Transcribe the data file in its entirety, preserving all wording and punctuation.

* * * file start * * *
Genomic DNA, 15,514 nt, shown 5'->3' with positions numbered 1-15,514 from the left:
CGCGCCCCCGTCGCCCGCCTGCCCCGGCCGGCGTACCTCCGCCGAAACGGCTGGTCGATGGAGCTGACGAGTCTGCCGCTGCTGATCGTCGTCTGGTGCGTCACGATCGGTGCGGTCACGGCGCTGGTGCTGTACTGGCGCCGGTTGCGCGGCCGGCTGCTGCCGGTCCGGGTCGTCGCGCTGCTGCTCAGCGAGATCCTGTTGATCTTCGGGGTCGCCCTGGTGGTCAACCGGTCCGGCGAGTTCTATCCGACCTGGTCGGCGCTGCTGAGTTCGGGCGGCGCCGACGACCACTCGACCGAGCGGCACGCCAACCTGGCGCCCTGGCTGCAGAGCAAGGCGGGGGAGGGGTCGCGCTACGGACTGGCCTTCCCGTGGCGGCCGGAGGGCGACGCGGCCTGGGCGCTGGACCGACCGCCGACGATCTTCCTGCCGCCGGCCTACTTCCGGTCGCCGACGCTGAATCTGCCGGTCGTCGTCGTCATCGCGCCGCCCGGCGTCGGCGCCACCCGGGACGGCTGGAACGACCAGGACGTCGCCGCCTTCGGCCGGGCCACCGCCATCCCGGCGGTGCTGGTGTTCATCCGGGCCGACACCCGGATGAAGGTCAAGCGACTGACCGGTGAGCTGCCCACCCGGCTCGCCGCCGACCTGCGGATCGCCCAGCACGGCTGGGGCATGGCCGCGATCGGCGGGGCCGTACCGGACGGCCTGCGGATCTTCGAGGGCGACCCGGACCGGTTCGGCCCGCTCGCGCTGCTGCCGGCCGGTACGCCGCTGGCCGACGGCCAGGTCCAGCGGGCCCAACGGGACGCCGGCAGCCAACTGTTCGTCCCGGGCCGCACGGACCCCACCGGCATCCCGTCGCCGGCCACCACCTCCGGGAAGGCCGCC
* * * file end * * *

Genomic DNA, 15,514 nt, shown 5'->3' with positions numbered 1-15,514 from the left:
CGCGCCCCCGTCGCCCGCCTGCCCCGGCCGGCGTACCTCCGCCGAAACGGCTGGTCGATGGAGCTGACGAGTCTGCCGCTGCTGATCGTCGTCTGGTGCGTCACGATCGGTGCGGTCACGGCGCTGGTGCTGTACTGGCGCCGGTTGCGCGGCCGGCTGCTGCCGGTCCGGGTCGTCGCGCTGCTGCTCAGCGAGATCCTGTTGATCTTCGGGGTCGCCCTGGTGGTCAACCGGTCCGGCGAGTTCTATCCGACCTGGTCGGCGCTGCTGAGTTCGGGCGGCGCCGACGACCACTCGACCGAGCGGCACGCCAACCTGGCGCCCTGGCTGCAGAGCAAGGCGGGGGAGGGGTCGCGCTACGGACTGGCCTTCCCGTGGCGGCCGGAGGGCGACGCGGCCTGGGCGCTGGACCGACCGCCGACGATCTTCCTGCCGCCGGCCTACTTCCGGTCGCCGACGCTGAATCTGCCGGTCGTCGTCGTCATCGCGCCGCCCGGCGTCGGCGCCACCCGGGACGGCTGGAACGACCAGGACGTCGCCGCCTTCGGCCGGGCCACCGCCATCCCGGCGGTGCTGGTGTTCATCCGGGCCGACACCCGGATGAAGGTCAAGCGACTGACCGGTGAGCTGCCCACCCGGCTCGCCGCCGACCTGCGGATCGCCCAGCACGGCTGGGGCATGGCCGCGATCGGCGGGGCCGTACCGGACGGCCTGCGGATCTTCGAGGGCGACCCGGACCGGTTCGGCCCGCTCGCGCTGCTGCCGGCCGGTACGCCGCTGGCCGACGGCCAGGTCCAGCGGGCCCAACGGGACGCCGGCAGCCAACTGTTCGTCCCGGGCCGCACGGACCCCACCGGCATCCCGTCGCCGGCCACCACCTCCGGGAAGGCCGCC